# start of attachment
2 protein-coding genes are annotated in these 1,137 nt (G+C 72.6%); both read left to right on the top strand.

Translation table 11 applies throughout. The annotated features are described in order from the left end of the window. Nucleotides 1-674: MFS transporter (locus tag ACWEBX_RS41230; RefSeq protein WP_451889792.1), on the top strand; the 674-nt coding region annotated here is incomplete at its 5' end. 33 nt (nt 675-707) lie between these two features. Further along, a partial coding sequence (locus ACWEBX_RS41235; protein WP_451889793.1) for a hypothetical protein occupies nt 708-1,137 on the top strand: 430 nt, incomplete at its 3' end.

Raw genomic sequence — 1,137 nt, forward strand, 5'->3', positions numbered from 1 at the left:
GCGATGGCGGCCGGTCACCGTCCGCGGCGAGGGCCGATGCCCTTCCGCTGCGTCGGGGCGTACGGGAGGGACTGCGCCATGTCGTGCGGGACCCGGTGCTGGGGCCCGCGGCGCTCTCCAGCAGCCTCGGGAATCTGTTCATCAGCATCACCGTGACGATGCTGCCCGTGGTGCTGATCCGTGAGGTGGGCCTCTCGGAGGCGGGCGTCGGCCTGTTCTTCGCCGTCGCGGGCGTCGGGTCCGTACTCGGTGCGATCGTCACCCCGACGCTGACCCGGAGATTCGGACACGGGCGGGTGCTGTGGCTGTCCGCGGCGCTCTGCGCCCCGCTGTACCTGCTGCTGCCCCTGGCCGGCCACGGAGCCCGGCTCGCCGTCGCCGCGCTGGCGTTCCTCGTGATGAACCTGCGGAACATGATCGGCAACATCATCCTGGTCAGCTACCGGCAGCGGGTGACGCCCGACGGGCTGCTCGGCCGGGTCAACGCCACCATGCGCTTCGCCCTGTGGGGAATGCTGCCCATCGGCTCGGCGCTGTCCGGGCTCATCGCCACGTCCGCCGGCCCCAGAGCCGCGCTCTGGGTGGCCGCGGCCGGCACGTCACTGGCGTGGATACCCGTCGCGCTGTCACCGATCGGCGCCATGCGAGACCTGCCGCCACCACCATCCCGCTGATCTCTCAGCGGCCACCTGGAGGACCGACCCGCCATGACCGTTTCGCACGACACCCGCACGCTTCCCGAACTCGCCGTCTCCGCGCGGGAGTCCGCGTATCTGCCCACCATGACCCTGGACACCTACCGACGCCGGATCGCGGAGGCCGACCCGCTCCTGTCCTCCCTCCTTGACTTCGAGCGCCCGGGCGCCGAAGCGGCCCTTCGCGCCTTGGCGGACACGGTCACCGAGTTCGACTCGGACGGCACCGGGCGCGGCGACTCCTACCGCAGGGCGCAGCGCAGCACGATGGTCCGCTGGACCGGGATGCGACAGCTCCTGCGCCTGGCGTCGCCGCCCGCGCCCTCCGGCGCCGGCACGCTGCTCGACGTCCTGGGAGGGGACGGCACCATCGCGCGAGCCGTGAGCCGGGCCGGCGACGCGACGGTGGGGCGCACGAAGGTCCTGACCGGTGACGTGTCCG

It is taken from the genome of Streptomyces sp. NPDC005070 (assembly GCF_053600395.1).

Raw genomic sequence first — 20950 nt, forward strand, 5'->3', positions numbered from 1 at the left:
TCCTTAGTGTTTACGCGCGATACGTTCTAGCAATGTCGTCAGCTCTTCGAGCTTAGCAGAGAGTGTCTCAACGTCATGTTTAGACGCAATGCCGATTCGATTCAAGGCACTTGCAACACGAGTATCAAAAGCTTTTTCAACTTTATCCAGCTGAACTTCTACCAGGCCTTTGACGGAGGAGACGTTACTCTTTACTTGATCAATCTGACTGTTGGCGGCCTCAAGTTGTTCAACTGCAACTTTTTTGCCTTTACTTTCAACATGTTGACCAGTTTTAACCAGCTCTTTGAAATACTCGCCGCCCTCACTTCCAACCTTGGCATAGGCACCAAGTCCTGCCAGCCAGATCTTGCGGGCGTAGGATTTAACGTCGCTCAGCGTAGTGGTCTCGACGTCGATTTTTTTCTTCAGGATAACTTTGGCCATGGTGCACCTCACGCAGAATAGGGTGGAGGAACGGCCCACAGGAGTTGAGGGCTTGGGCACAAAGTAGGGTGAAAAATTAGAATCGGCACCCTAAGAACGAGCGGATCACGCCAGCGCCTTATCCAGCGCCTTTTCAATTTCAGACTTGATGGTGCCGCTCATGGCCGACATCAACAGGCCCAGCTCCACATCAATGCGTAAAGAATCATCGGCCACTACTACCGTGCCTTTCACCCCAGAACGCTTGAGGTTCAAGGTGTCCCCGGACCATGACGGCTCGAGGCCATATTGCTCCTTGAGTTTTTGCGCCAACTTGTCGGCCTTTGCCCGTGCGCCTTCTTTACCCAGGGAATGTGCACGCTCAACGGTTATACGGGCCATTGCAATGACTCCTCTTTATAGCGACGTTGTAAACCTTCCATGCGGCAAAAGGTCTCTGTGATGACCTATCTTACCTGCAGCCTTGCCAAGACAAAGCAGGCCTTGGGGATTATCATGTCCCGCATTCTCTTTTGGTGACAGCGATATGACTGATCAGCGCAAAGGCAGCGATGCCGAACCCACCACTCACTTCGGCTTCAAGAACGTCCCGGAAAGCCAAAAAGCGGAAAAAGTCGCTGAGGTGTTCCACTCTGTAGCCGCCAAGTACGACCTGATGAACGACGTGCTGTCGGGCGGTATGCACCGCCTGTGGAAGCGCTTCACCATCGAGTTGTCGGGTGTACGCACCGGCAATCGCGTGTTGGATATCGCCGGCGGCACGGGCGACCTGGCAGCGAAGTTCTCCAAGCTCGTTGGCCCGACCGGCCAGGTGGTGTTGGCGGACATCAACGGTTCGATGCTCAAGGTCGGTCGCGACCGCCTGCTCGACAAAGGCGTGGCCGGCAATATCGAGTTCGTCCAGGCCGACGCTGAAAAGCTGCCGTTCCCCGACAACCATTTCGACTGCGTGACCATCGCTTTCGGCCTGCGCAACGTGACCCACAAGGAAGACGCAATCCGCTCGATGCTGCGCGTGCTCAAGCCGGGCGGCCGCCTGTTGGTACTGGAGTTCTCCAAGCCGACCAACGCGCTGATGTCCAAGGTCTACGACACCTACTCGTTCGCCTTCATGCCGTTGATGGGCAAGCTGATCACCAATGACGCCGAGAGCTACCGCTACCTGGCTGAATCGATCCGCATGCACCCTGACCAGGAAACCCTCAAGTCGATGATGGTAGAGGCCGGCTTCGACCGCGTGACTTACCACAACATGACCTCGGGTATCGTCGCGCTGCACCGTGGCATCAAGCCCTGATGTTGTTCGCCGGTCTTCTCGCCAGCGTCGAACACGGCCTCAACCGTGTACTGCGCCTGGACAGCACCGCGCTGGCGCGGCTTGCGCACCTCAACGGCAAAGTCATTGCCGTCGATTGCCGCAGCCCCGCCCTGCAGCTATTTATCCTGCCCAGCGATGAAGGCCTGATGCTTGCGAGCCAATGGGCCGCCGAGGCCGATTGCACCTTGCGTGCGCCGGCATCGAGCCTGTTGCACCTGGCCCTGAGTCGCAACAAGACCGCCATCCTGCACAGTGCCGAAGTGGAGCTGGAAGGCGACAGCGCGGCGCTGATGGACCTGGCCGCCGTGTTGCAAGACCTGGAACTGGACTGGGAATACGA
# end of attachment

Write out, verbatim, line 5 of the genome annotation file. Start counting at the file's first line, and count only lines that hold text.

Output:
It is taken from the genome of Streptomyces sp. NPDC005070 (assembly GCF_053600395.1).